Rare Disease Report

What are Current Phenylketonuria Management Practices?

MARCH 09, 2016
Phenylketonuria (PKU) is a rare genetic disease that requires lifelong treatment, including specialized foods and dietary formulas. PKU patients must keep their blood phenylalanine (Phe) levels within normal range. If they don’t, they can develop skin rashes, seizures, hyperactivity, and intellectual disabilities. And if a woman with PKU does not follow a special diet while pregnant, she may develop a condition called maternal PKU, which can cause miscarriage or harm to a developing fetus. All PKU patients must monitor their Phe levels throughout their lives.
But PKU management—particularly targeted blood Phe ranges—differs among clinics. The American College of Medical Genetics (ACMG) published a management guideline in 2014, updating the National Institutes of Health consensus statement published in 2000. The ACMG guideline recommends that all individuals with PKU maintain blood Phe levels between 120-360 µMol/L.
At the ACMG Annual Clinical Genetics Meeting held in Tampa, Florida, March 8-12, 2016, Elaina Jurecki, RD, along with co-authors, presented a study designed to examine current PKU management practices in clinics across the United States and to determine adherence rates to the ACMG and clinic guidelines.

The Study

A team of physicians and dietitians developed a questionnaire to assess US metabolic clinics’ treatment guidelines and patient adherence to these guidelines. The study’s primary objectives were to assess patient adherence to the blood Phe targets and clinic adherence to the ACMG recommendations.
The questionnaire was distributed to 130 clinics that had 20 or more PKU patients. Only 1 questionnaire was completed per clinic.


The response rate was 38%, with 44 out of 130 clinics completing the questionnaire. Respondent clinics reported on a total of 3772 PKU patients, representing approximately half of the patient population being followed in US metabolic clinics. On average, the clinics were actively following 68% of their PKU patient population. The remaining patients were reported to be inactive, as these individuals had not been seen in the past 3 years. Approximately 40% of patients were infants and children, 20% adolescents, and 40% adults, with 2% who were pregnant or planning to become pregnant.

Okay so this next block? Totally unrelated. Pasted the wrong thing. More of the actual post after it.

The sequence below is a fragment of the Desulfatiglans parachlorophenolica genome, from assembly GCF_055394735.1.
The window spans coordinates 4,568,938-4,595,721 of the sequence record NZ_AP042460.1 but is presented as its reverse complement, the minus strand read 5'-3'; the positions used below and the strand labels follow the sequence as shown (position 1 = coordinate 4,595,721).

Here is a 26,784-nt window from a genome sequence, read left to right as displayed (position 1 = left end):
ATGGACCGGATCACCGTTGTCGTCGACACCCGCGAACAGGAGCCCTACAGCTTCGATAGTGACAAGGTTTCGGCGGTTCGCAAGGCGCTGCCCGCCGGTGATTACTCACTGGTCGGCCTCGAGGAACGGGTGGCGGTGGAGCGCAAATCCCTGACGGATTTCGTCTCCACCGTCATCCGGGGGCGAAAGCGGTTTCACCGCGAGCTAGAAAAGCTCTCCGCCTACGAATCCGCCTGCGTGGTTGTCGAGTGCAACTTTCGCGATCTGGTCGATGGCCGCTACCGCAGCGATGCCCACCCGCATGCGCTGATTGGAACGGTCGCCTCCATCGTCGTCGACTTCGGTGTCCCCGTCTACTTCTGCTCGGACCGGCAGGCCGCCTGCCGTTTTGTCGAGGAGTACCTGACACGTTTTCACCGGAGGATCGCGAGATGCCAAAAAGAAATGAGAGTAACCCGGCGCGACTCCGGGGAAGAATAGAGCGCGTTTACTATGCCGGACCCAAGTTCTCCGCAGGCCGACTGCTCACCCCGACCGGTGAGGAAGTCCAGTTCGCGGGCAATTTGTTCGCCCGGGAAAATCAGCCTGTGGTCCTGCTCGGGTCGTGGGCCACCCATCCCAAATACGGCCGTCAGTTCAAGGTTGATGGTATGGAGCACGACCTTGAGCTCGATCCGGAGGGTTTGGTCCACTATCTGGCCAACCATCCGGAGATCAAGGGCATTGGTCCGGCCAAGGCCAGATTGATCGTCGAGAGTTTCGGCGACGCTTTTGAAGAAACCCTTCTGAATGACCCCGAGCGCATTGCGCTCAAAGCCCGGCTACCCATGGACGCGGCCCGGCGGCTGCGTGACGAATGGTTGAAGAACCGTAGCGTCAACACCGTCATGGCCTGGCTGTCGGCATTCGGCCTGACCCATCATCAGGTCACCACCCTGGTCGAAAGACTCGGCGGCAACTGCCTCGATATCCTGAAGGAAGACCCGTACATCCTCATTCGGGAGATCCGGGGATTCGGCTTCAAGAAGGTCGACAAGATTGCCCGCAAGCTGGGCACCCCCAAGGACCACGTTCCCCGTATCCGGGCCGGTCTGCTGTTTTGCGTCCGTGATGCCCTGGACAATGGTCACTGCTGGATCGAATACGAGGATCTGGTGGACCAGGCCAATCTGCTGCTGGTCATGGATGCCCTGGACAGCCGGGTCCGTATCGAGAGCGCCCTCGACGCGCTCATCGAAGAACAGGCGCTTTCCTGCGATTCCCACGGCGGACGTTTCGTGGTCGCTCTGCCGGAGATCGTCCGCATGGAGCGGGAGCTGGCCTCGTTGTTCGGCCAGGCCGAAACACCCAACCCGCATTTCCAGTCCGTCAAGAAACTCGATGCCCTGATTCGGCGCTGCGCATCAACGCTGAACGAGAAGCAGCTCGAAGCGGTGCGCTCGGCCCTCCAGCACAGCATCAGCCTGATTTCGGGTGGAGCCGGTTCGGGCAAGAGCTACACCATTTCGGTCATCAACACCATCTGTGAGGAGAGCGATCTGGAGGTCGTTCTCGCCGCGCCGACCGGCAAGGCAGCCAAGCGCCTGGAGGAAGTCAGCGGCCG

The mean lower and upper targeted blood Phe ranges for children and adolescents used in the clinics were reported to be consistent with the ACMG guidelines of 120-360 µMol/L. For adults, the targeted ranges in the clinics were slightly higher than ACMG guidelines, with a mean upper limit of 445 µMol/L. Only 31% of those aged 18-29 years and 22% of those aged ≥30 years were reported with blood Phe levels consistent with the ACMG guidelines.
The mean range recommended for pregnant women was 115-300 µMol/L. A higher percentage of infants and children (83% of those aged 0-4 years and 68% of those aged 5-12 years) had mean blood Phe levels within the clinic’s targeted range, as compared with adolescents (46% of those aged 13-17 years) and adults (36% of those aged 18-29 years, and 27% of those aged ≥30 years), except for women who were pregnant or planning to become pregnant (71%).
Eighty-nine percent of clinics had recommendations on frequency of blood Phe testing, with more frequent testing recommended for infants (aged <1 year, 49 tests per year) and children (aged 1-12 years, 20-26 tests per year) than adolescents (aged 13-17 years, 18 tests per year) and adults (aged ≥18 years, 15 tests per year).
This survey only represents approximately half of the PKU patient population actively followed in clinic. From the survey, authors found that the clinics’ targeted blood Phe range for infants and children was consistent with that of the ACMG guideline, although less than a third of clinics complied with these guidelines for adults. The percentage of patients achieving their target blood Phe levels progressively decreased with age, which, according to the authors, suggests compromised metabolic control with increasing age.
A better monitored Phe level can help stave off symptoms of PKU but can be a challenge, as the clinic inconsistency demonstrates. With more consistency, the authors argue, PKU patients can see improved neurocognitive and psychological outcomes.


Jurecki E, Cederbaum S, Kopesky J, et al. National Study to Assess Current Practices of the Management of Phenylketonuria. Poster presented at: American College of Medical Genetics Annual Clinical Genetics Meeting; March 9-11, 2016; Tampa, FL. Abstract 186. https://acmg.expoplanner.com/index.cfm?do=expomap.sess&event_id=7&session_id=1122.

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